This show, organized at the Memorial ACTe as part of the 171st anniversary of the Abolition of Slavery in Guadeloupe, combined singing, music, dance, theatre and history.
As every year, the Memorial ACTe commemorated the Abolition of Slavery that took place in Guadeloupe on May 27, 1848. To celebrate the 171st anniversary of this historical event, the Caribbean Centre of Expressions and Memory of the Transatlantic Slave trade and Slavery host a show mixing song, music, dance and theatre entitled “Mé 67, Abominasyon, kònné” depicting the massacre of Guadeloupeans by armed forces during a strike of sugarcane workers in Pointe-à-Pitre in May 1967 to get a raise.
This historical fresco, created by the Guadeloupean choreographer Raymonde Pater Torin, began at 15:00 pm on the Place de la Victoire, where the first shots were fired 52 years ago, then the procession headed to the MACTe to the sound of drums and conch shells. The show continued until 5:30 pm on the big Place de la Commemoration in front of a very attentive public composed, among others, of people having experienced this bloody fact and young people who discovered this massacre of May 1967 which is always surrounded by many mysteries (exact number of deaths, names of people killed etc.) because of the silence and fear of the people at that time… The crowd was invited to throw flowers to the sea in memory of the slave ancestors and victims. Finally, the spectators joined the musicians and actors to perform a parade on the site…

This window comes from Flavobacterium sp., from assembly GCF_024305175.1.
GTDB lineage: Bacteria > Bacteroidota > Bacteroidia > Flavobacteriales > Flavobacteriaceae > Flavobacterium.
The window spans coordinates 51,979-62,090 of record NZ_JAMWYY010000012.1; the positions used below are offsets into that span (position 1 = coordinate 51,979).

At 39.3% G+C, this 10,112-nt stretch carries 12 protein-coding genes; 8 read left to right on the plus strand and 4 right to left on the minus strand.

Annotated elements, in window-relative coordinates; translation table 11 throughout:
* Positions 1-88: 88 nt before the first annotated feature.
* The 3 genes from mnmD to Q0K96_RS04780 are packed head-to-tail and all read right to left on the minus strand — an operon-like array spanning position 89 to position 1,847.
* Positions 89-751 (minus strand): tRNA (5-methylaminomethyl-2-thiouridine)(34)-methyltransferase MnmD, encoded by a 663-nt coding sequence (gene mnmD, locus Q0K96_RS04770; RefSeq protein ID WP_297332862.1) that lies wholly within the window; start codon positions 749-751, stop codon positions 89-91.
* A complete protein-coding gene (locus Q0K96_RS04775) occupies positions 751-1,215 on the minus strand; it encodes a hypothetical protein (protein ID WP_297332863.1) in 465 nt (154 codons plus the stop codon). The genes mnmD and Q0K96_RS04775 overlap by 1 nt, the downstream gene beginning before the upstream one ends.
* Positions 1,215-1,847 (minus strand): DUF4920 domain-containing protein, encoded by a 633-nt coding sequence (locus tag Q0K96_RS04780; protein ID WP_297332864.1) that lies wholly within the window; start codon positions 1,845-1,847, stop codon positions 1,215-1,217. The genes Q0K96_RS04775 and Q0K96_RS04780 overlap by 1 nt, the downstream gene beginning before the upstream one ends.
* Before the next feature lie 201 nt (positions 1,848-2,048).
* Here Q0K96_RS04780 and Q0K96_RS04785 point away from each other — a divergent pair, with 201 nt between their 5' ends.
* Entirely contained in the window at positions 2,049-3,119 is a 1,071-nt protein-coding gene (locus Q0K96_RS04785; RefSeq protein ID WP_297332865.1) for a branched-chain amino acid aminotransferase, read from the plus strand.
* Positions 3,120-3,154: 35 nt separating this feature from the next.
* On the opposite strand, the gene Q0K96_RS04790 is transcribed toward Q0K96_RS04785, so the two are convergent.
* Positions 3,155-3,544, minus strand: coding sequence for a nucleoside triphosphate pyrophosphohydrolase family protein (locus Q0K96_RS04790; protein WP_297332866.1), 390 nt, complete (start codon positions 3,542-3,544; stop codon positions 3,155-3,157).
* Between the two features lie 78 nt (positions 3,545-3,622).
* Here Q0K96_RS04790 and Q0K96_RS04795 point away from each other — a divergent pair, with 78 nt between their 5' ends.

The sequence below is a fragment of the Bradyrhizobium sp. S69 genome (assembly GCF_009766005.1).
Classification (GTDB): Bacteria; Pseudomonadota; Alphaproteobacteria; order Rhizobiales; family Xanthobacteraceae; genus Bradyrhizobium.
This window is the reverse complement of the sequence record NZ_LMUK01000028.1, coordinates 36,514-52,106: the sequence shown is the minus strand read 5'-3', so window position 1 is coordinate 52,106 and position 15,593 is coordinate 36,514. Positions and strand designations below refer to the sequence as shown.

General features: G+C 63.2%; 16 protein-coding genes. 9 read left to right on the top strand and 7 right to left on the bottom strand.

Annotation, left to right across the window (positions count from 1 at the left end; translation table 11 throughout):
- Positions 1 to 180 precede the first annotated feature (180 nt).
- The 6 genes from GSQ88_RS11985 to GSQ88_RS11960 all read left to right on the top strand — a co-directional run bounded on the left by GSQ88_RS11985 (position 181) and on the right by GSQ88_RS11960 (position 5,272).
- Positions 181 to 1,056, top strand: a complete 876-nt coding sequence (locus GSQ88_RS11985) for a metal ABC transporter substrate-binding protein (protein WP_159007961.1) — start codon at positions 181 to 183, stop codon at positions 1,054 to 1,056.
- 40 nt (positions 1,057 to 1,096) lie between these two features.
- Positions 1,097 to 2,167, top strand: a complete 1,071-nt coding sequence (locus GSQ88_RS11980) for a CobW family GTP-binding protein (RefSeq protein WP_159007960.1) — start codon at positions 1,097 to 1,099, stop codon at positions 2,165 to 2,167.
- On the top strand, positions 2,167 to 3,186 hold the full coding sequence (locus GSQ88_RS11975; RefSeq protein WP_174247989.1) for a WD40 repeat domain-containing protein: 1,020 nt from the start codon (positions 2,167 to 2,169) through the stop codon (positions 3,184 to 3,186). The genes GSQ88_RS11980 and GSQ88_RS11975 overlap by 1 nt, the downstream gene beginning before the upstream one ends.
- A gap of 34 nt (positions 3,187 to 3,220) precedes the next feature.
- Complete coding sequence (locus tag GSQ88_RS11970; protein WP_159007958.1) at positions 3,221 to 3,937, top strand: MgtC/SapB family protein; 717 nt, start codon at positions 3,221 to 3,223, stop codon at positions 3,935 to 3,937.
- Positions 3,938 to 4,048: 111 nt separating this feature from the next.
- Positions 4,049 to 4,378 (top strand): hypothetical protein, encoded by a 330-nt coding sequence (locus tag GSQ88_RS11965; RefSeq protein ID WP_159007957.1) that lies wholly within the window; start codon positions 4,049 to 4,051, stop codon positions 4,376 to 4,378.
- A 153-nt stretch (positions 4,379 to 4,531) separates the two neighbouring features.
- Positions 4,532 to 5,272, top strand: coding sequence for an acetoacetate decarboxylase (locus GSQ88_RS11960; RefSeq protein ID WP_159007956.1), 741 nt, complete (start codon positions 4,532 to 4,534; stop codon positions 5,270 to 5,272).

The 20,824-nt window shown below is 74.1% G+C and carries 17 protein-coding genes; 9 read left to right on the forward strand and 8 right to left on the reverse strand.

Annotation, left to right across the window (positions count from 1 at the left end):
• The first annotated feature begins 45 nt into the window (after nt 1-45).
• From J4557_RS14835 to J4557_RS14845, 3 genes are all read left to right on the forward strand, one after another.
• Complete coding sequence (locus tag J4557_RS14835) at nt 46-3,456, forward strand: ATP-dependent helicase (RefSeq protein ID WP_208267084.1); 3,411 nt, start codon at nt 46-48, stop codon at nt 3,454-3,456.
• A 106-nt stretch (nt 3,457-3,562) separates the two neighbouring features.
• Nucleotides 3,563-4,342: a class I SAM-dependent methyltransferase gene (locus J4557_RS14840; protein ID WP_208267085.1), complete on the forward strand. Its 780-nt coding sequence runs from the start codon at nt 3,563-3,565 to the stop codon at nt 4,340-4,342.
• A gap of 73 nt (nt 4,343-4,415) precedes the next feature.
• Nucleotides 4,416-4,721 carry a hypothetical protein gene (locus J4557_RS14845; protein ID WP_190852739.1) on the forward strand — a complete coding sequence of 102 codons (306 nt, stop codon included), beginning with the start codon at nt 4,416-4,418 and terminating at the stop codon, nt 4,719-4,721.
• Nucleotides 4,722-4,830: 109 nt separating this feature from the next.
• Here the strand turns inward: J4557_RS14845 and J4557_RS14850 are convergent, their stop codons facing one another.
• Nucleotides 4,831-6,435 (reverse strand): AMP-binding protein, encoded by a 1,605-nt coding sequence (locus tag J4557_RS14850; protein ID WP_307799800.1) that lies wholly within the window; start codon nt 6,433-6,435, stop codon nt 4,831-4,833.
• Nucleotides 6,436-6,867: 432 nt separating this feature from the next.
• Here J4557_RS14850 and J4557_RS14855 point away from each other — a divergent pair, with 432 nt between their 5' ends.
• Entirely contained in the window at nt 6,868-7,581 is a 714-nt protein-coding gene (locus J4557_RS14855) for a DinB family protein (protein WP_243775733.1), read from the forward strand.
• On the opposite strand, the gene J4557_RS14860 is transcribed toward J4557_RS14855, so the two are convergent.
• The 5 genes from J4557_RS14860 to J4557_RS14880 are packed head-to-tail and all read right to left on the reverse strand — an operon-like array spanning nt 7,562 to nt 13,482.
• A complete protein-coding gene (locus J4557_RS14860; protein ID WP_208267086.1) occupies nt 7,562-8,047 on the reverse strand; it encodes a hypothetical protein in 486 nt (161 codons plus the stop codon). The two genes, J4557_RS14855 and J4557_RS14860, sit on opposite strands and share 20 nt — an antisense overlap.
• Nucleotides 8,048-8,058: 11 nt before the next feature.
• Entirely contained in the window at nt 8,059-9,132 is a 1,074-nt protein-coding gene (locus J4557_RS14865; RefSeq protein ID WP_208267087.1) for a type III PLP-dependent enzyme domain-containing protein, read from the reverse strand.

Several cultural associations participated in “Mé 67, Abominasyon, kònné” : Kamodjaka, Akadémiduka, Klé-la (well-known in the carnival world on the island), Koklaya, Bannelokamao and Aka-Kamo. Note that this performance was accessible to the deaf and hard of hearing.